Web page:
If you like empire-building games like Civilization, or city builders like Cities: Skylines, but you don’t have the hundreds of hours of spare time lying around, then firstly, hello fellow millennial! I hope you’re getting as utterly tired of the endless hustle that modern life demands as I am. Secondly, I’ve found a treat for you! It’s called The Hundred Year Kingdom.
This humble little non-violent empire builder is the work of a solo indie developer out of Japan, and while it is very rough in places (the localisers completely forgot to translate the Japanese here and there, and the art is on the ugly side of primitive), the core gameplay loop that this thing offers is nuanced and strategic, and it’s only asking for around half an hour of your time per play session. That’s the equivalent of around four turns in Civilization.
When you start a new game you’re given 100 turns (each turn representing one year), and your goal is to make the best of that time to establish a flourishing kingdom. You can take one action per turn, and each action involves building something on a small grid of spaces. At first you’ll only have one square on the grid, and the stuff you’ll be building is simple; turning a featureless plain into a plot of farm land, or throwing down a mine to increase your nation’s building resources. Those simple, “level 1” developments don’t provide much, though, so on subsequent turns you can build more advanced structures over the top – vineyards, orchards, factories and so on – which provide escalating resources in turn. Or, instead, you can use the turn to unlock another square on the grid (assuming you have the resources) and then start to build it up too.
Eventually, you’ll start building great wonders, and those buildings will offer massive boosts to the quantity of resources generated by particular types of facilities. One great wonder boosts the production of vineyards. Another boosts the benefit gained from castles. At the end game, when you’ve purchased up all the land and are deep into developing all of it, success rests on combining these great wonders with a large number of specific buildings, and to do this really well, you basically have to be thinking about the end game from the very first turn.
There are three resources to manage – food, production, and culture, and different buildings will generate different amounts of each. There is no lose state in The Hundred Year Kingdom; you need resources to buy land and upgrade buildings, but there’s no way to go backwards. If you get really stuck, you can just cycle through a turn or two to build up enough resources to make an expensive next purchase.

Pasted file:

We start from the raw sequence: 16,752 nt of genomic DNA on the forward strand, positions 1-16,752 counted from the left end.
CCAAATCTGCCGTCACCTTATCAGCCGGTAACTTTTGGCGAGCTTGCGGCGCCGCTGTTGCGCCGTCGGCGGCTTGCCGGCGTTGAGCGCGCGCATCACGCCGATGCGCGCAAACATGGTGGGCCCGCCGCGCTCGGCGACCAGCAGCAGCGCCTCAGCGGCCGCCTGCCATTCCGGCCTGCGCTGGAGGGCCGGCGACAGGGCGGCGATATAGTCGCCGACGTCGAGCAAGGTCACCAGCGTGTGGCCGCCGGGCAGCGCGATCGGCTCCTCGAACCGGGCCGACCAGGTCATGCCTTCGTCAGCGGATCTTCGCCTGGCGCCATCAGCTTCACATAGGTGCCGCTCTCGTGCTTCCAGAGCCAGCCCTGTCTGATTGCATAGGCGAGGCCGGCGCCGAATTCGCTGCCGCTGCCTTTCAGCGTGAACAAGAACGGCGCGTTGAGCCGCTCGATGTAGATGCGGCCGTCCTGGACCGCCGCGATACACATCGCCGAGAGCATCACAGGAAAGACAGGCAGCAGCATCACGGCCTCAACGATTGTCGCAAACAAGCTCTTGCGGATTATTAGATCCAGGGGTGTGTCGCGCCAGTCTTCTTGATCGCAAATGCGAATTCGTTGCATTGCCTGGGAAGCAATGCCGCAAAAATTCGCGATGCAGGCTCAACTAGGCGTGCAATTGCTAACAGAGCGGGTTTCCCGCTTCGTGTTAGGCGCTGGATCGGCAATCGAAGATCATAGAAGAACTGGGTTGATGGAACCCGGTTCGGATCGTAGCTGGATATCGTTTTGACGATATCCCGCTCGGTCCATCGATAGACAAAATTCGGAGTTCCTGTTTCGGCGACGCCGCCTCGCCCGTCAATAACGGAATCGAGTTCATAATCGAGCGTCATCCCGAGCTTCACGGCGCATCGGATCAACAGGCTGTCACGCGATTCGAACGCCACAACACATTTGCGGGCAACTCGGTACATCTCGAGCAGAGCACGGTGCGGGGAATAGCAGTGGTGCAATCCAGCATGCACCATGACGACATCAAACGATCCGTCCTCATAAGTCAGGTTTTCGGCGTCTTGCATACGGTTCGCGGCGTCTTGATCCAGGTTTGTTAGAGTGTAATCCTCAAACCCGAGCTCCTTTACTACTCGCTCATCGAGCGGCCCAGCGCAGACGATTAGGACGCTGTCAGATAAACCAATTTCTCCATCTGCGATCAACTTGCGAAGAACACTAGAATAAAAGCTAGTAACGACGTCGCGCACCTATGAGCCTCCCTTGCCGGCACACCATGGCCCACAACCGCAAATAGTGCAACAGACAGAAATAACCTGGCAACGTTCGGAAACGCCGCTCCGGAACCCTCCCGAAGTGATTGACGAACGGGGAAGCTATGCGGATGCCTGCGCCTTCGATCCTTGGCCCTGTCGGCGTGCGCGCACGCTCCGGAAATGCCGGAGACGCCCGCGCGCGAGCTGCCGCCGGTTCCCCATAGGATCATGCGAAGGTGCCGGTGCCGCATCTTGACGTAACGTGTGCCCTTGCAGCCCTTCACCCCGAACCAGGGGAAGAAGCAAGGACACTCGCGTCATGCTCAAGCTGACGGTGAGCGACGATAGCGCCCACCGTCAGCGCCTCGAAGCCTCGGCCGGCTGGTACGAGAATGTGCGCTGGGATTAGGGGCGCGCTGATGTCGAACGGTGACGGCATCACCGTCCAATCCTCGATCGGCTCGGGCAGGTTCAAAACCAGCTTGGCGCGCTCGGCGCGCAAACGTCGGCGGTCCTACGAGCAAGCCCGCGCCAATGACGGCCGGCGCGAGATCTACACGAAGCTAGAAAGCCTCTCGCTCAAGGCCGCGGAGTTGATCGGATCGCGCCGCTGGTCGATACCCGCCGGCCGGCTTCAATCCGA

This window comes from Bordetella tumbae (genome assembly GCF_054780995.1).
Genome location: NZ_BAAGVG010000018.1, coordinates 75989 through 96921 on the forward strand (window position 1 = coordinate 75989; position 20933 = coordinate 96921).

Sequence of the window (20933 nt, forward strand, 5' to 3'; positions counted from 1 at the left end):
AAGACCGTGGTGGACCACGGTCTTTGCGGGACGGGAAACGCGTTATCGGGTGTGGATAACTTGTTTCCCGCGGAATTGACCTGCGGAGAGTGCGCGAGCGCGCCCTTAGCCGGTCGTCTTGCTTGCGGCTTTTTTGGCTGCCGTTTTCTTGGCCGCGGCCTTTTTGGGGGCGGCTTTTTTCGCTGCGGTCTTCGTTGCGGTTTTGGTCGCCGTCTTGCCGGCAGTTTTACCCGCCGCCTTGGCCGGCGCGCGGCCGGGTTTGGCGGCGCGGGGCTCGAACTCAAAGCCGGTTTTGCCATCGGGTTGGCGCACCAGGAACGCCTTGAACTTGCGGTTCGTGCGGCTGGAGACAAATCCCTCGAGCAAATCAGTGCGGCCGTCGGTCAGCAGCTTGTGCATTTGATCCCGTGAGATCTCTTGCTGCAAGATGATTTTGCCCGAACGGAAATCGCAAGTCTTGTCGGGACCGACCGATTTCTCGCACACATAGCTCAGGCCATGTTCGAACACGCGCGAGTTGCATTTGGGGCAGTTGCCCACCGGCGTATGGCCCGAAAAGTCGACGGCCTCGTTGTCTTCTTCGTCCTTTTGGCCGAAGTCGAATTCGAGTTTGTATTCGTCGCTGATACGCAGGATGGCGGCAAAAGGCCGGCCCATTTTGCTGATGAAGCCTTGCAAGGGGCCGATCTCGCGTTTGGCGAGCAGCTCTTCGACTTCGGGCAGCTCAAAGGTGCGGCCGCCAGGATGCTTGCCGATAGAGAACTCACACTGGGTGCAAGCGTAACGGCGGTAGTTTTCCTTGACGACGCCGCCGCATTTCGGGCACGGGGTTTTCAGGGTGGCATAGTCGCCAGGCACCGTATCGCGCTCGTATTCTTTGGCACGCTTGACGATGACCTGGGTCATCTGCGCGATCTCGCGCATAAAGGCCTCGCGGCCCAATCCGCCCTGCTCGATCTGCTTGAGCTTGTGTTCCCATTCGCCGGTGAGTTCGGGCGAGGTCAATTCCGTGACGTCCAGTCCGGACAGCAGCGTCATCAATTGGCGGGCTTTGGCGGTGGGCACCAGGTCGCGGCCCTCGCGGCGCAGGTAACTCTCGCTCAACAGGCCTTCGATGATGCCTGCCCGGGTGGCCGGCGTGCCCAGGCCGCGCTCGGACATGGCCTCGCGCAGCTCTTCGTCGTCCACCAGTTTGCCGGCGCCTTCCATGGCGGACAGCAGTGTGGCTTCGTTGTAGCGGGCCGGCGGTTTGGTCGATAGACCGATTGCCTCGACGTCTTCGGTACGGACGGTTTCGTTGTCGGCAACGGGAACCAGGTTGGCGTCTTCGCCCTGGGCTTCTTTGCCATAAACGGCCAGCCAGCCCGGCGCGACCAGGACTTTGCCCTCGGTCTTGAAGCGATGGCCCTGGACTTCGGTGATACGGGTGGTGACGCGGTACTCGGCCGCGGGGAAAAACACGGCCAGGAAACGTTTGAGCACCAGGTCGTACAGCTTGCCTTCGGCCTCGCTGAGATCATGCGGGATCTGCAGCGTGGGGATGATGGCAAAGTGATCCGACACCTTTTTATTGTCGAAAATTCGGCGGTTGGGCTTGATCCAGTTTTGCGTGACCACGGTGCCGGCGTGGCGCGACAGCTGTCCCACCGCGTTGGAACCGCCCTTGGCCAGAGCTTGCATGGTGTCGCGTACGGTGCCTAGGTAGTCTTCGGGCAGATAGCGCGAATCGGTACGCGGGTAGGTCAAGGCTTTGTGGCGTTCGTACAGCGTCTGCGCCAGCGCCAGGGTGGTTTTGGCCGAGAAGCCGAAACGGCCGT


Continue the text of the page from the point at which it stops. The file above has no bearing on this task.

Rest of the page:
Rather than aiming for some kind of competitive victory, in The Hundred Year Kingdom, you’re chasing scores. If your strategy clicks into place, and you make all the right decisions about what to build, where on the map to build it, and the order that you build them, then the resources will stream in and at the end of the 100 years you’ll be told that you’ve created an empire that will flourish into perpetuity. Don’t do so well and your people will be scrapping out a meagre existence instead. The lesson I took from this is that the world’s problems can be solved by putting in more vineyards. I think that’s a fair assessment of the state of the world, in hindsight.
Jokes aside, The Hundred Year Kingdom is, really, a pretty straightforward puzzle game that challenges your ability to plan several moves ahead, manage resources, and build things in the right order. It’s more than challenging enough in that those really good scores require some advanced mastery of the systems and intricacies of the game, and there’s a range of different landscapes to play on, which each have their own unique quirks and challenges. Finally, there are a number of different “goddesses” that you can choose between at the start of a game, which provide various minor bonuses, and they do level up from one game to the next, so there’s some progression in there that helps you get progressively better scores (without feeling like the whole thing’s a pointless grind). They don’t add that much to the overall experience, but they’re fun, and the art design of them is pleasant enough that it makes up for the hyper-pixelated nature of the buildings and facilities that you’re laying down.
The Hundred Year Kingdom is the most rare and precious of things: it’s a smart, engaging, and thoughtful game, but also one that is highly accessible, playable, and respects the player’s time. It is clearly a solo project, but it’s also weird how a solo developer has managed to figure out how to do that when so many developers 1,000x their size remain committed to wasting our lives on their content.